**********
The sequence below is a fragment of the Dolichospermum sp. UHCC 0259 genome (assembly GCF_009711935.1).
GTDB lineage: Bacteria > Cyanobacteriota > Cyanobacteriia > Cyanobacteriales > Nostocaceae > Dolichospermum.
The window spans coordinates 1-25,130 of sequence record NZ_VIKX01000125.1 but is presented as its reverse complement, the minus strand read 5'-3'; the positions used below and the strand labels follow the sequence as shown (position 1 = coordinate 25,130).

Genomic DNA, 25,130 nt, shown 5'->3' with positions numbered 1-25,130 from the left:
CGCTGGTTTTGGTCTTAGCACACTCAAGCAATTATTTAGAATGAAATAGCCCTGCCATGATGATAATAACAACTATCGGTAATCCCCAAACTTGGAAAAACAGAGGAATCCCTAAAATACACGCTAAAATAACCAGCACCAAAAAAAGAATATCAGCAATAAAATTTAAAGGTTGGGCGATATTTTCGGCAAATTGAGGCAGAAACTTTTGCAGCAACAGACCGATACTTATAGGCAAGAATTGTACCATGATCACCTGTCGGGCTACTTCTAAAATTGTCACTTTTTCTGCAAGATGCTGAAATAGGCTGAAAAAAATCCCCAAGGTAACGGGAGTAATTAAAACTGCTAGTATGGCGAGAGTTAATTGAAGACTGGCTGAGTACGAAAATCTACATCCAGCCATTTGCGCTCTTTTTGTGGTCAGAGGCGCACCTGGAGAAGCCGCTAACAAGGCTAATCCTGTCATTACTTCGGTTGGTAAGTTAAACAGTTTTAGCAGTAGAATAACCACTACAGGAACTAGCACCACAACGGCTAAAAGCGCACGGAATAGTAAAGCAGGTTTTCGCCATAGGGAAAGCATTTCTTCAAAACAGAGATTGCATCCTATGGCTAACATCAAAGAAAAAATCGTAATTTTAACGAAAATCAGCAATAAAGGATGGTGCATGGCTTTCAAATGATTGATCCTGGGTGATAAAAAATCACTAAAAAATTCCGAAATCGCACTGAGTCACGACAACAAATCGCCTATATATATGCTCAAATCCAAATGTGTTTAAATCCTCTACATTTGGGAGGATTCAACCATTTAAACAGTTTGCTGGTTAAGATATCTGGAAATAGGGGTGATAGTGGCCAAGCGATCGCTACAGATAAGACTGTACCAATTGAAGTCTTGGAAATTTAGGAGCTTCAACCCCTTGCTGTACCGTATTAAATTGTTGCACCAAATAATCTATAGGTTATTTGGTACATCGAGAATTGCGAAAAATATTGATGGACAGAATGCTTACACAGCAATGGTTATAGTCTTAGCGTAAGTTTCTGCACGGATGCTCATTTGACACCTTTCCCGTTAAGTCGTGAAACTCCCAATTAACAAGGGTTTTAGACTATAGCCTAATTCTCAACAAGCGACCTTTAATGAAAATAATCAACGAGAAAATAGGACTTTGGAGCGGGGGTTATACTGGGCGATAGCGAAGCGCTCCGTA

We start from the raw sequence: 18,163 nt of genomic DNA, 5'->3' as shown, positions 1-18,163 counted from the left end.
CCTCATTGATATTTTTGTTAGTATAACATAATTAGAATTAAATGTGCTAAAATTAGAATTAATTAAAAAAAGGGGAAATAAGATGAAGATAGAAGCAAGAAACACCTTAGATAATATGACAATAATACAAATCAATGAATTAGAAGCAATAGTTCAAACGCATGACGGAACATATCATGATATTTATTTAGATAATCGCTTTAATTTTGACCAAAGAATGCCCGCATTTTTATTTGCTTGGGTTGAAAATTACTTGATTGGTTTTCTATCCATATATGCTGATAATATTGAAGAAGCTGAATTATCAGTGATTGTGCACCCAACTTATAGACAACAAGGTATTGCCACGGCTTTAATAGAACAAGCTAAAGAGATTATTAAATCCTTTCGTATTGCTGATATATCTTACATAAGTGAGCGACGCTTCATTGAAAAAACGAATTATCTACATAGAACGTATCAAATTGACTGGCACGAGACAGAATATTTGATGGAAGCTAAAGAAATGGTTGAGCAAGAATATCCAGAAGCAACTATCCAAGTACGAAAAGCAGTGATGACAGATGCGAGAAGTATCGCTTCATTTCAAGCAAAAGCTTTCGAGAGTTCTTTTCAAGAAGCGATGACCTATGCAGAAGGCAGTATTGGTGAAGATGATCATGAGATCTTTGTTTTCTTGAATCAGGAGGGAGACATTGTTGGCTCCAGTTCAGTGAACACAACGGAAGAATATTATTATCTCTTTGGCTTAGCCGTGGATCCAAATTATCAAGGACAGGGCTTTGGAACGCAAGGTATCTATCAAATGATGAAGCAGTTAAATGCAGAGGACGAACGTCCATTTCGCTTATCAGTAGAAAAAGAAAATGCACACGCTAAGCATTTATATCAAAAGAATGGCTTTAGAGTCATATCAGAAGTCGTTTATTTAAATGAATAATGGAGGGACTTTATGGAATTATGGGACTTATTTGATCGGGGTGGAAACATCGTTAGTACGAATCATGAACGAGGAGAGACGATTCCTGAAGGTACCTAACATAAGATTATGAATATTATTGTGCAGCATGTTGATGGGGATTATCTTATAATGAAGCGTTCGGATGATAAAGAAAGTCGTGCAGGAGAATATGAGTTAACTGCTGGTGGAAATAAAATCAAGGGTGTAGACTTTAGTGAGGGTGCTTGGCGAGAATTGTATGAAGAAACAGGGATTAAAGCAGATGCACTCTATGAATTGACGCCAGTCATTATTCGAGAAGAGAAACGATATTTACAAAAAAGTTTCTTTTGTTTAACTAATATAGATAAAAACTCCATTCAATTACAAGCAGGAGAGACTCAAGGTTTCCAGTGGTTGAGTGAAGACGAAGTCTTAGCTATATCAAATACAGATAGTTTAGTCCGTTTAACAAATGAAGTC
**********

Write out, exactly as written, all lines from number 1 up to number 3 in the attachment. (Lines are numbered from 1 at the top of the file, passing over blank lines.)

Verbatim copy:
The sequence below is a fragment of the Dolichospermum sp. UHCC 0259 genome (assembly GCF_009711935.1).
GTDB lineage: Bacteria > Cyanobacteriota > Cyanobacteriia > Cyanobacteriales > Nostocaceae > Dolichospermum.
The window spans coordinates 1-25,130 of sequence record NZ_VIKX01000125.1 but is presented as its reverse complement, the minus strand read 5'-3'; the positions used below and the strand labels follow the sequence as shown (position 1 = coordinate 25,130).